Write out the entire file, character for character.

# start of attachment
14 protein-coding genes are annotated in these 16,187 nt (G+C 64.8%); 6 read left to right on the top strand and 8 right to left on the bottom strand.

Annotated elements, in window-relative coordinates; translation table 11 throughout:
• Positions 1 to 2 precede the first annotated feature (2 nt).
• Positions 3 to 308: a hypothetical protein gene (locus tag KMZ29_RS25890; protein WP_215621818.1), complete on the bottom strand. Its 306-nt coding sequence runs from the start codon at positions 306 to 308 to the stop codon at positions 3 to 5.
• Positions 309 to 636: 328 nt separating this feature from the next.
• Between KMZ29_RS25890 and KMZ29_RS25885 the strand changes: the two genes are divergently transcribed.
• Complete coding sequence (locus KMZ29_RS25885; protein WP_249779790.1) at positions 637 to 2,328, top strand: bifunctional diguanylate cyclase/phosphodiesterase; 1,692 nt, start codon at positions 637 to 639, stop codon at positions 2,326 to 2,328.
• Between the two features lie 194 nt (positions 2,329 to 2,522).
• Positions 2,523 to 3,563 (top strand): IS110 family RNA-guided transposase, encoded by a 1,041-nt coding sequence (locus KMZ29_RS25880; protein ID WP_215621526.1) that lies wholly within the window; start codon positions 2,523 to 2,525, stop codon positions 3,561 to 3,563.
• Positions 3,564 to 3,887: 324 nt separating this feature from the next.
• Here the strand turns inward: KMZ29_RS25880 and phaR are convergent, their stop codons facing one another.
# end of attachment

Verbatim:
14 protein-coding genes are annotated in these 16,187 nt (G+C 64.8%); 6 read left to right on the top strand and 8 right to left on the bottom strand.

Annotated elements, in window-relative coordinates; translation table 11 throughout:
• Positions 1 to 2 precede the first annotated feature (2 nt).
• Positions 3 to 308: a hypothetical protein gene (locus tag KMZ29_RS25890; protein WP_215621818.1), complete on the bottom strand. Its 306-nt coding sequence runs from the start codon at positions 306 to 308 to the stop codon at positions 3 to 5.
• Positions 309 to 636: 328 nt separating this feature from the next.
• Between KMZ29_RS25890 and KMZ29_RS25885 the strand changes: the two genes are divergently transcribed.
• Complete coding sequence (locus KMZ29_RS25885; protein WP_249779790.1) at positions 637 to 2,328, top strand: bifunctional diguanylate cyclase/phosphodiesterase; 1,692 nt, start codon at positions 637 to 639, stop codon at positions 2,326 to 2,328.
• Between the two features lie 194 nt (positions 2,329 to 2,522).
• Positions 2,523 to 3,563 (top strand): IS110 family RNA-guided transposase, encoded by a 1,041-nt coding sequence (locus KMZ29_RS25880; protein ID WP_215621526.1) that lies wholly within the window; start codon positions 2,523 to 2,525, stop codon positions 3,561 to 3,563.
• Positions 3,564 to 3,887: 324 nt separating this feature from the next.
• Here the strand turns inward: KMZ29_RS25880 and phaR are convergent, their stop codons facing one another.